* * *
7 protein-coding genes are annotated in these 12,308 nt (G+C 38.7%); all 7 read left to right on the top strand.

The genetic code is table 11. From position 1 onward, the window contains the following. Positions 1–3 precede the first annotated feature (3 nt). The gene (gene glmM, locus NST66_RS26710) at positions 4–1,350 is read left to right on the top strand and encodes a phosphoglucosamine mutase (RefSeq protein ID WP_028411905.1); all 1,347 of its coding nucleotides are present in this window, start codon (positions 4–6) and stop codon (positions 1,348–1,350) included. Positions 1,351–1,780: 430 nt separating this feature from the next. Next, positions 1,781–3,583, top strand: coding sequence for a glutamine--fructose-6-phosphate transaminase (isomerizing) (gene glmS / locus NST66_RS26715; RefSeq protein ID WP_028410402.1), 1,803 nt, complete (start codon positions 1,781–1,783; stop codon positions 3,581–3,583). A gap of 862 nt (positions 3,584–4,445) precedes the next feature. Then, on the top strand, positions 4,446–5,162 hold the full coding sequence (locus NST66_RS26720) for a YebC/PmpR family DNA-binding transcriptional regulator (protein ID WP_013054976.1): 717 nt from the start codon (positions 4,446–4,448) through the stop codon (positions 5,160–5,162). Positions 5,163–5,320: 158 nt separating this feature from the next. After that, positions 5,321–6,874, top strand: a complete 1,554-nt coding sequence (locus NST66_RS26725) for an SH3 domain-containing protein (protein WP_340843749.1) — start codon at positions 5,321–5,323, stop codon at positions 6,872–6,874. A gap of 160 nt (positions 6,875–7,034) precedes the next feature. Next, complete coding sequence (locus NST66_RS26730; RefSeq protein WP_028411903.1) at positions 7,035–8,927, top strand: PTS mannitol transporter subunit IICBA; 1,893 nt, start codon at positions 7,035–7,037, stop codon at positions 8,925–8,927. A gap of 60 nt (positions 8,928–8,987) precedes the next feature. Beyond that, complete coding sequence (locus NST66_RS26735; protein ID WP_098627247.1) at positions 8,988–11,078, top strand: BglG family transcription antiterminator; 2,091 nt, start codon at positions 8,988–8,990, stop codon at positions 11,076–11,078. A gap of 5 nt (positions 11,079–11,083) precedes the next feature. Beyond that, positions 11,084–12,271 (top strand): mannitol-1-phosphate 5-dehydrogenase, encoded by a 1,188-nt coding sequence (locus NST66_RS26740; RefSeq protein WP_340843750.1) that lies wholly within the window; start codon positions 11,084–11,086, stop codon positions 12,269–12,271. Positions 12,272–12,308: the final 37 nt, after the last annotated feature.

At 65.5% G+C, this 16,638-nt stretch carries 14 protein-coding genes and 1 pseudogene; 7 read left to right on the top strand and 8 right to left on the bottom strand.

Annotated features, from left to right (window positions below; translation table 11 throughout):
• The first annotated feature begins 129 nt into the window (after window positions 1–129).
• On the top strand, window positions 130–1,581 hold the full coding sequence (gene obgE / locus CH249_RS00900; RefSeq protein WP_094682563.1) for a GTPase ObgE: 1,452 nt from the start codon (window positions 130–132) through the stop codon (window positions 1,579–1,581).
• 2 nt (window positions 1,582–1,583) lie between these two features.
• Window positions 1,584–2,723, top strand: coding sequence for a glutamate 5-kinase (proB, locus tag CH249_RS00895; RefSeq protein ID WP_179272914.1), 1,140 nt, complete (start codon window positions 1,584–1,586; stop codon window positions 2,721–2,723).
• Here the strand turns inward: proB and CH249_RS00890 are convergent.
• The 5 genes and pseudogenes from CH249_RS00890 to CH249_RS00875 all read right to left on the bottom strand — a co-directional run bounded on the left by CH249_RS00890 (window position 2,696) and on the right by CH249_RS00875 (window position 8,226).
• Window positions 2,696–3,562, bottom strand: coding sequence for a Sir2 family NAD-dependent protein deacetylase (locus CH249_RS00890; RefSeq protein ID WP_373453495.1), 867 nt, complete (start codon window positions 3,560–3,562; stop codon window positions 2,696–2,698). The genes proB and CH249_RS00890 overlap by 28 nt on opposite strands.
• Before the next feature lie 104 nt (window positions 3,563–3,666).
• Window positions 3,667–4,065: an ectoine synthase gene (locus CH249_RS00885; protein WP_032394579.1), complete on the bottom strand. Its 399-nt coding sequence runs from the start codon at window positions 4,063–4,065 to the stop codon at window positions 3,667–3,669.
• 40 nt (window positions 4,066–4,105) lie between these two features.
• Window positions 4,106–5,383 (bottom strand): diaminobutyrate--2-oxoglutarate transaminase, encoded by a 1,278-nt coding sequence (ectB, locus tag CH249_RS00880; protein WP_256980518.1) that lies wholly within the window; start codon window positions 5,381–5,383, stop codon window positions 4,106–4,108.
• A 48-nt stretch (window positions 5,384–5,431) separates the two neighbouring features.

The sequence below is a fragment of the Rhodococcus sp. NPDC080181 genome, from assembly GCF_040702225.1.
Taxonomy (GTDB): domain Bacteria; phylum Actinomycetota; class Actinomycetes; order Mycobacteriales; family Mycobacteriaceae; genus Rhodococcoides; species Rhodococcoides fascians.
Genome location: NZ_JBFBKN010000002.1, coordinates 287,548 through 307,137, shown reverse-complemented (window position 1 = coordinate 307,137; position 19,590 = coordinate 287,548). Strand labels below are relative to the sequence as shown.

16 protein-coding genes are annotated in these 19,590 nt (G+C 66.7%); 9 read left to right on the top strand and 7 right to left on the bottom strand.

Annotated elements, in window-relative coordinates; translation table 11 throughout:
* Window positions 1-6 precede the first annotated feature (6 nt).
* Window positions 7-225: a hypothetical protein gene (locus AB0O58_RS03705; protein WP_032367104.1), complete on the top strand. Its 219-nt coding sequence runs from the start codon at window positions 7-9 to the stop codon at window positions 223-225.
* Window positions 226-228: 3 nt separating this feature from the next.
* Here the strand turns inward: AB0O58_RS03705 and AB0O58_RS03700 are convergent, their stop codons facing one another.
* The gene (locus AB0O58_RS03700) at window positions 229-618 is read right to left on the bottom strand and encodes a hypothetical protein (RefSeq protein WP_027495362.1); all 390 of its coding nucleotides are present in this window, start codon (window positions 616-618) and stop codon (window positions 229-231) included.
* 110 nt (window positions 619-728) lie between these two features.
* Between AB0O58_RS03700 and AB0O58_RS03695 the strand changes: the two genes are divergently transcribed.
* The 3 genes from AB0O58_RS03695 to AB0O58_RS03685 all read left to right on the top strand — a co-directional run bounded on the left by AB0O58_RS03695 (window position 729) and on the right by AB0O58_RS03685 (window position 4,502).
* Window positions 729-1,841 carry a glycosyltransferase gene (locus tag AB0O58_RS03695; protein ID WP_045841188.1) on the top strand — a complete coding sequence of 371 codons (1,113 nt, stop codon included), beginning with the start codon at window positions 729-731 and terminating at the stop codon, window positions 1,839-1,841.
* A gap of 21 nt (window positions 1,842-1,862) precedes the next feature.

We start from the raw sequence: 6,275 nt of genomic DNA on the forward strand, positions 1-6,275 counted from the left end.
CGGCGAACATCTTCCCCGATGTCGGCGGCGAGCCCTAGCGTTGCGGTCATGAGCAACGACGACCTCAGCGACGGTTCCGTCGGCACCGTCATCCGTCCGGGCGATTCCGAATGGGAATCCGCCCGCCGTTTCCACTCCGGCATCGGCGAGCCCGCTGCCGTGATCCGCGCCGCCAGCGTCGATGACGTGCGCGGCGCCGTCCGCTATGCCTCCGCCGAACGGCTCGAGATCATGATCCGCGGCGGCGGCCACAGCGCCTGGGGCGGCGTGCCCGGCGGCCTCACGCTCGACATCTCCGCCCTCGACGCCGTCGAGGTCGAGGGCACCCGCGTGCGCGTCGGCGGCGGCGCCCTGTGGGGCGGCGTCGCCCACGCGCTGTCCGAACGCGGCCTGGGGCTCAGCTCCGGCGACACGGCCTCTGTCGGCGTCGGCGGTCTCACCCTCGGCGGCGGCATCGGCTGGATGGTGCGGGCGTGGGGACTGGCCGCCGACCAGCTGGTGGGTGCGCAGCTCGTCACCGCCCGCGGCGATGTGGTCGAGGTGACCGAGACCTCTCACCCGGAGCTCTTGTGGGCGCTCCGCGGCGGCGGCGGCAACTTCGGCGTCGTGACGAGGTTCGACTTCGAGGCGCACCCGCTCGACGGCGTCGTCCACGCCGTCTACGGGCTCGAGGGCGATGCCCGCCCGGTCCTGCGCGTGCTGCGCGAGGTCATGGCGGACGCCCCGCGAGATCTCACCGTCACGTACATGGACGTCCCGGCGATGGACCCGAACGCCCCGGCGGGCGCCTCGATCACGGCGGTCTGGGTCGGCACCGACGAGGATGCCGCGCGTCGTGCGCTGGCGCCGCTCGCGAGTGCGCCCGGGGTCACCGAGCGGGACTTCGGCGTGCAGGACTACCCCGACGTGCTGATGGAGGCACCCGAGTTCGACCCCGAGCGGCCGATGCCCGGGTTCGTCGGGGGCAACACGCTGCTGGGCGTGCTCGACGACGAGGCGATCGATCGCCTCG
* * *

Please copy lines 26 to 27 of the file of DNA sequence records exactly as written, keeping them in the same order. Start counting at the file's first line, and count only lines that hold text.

* The gene (locus AB0O58_RS03700) at window positions 229-618 is read right to left on the bottom strand and encodes a hypothetical protein (RefSeq protein WP_027495362.1); all 390 of its coding nucleotides are present in this window, start codon (window positions 616-618) and stop codon (window positions 229-231) included.
* 110 nt (window positions 619-728) lie between these two features.